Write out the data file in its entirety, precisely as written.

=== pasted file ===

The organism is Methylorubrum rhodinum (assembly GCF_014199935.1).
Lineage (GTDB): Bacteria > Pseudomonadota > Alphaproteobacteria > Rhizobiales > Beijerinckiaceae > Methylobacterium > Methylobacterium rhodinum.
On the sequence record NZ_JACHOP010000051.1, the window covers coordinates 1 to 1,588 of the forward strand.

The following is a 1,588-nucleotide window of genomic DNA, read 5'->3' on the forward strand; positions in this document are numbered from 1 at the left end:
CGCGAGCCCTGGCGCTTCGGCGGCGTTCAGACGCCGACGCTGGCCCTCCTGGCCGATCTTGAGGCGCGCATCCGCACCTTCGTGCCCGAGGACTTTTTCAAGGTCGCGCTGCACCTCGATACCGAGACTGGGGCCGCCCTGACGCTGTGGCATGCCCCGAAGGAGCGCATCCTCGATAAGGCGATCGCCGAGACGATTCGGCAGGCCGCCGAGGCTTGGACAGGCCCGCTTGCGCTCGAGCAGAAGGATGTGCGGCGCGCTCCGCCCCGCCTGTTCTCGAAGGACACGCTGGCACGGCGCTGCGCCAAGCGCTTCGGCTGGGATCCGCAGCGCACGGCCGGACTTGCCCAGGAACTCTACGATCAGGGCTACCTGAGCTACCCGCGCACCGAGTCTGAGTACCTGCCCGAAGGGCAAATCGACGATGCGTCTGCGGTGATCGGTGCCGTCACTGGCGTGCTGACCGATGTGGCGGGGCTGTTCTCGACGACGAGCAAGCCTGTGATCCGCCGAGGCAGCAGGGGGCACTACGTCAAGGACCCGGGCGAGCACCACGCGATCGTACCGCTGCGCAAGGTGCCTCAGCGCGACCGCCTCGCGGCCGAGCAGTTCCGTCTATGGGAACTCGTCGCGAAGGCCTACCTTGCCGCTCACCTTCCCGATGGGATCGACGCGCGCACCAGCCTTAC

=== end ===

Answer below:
The organism is Methylorubrum rhodinum (assembly GCF_014199935.1).
Lineage (GTDB): Bacteria > Pseudomonadota > Alphaproteobacteria > Rhizobiales > Beijerinckiaceae > Methylobacterium > Methylobacterium rhodinum.
On the sequence record NZ_JACHOP010000051.1, the window covers coordinates 1 to 1,588 of the forward strand.

The following is a 1,588-nucleotide window of genomic DNA, read 5'->3' on the forward strand; positions in this document are numbered from 1 at the left end:
CGCGAGCCCTGGCGCTTCGGCGGCGTTCAGACGCCGACGCTGGCCCTCCTGGCCGATCTTGAGGCGCGCATCCGCACCTTCGTGCCCGAGGACTTTTTCAAGGTCGCGCTGCACCTCGATACCGAGACTGGGGCCGCCCTGACGCTGTGGCATGCCCCGAAGGAGCGCATCCTCGATAAGGCGATCGCCGAGACGATTCGGCAGGCCGCCGAGGCTTGGACAGGCCCGCTTGCGCTCGAGCAGAAGGATGTGCGGCGCGCTCCGCCCCGCCTGTTCTCGAAGGACACGCTGGCACGGCGCTGCGCCAAGCGCTTCGGCTGGGATCCGCAGCGCACGGCCGGACTTGCCCAGGAACTCTACGATCAGGGCTACCTGAGCTACCCGCGCACCGAGTCTGAGTACCTGCCCGAAGGGCAAATCGACGATGCGTCTGCGGTGATCGGTGCCGTCACTGGCGTGCTGACCGATGTGGCGGGGCTGTTCTCGACGACGAGCAAGCCTGTGATCCGCCGAGGCAGCAGGGGGCACTACGTCAAGGACCCGGGCGAGCACCACGCGATCGTACCGCTGCGCAAGGTGCCTCAGCGCGACCGCCTCGCGGCCGAGCAGTTCCGTCTATGGGAACTCGTCGCGAAGGCCTACCTTGCCGCTCACCTTCCCGATGGGATCGACGCGCGCACCAGCCTTAC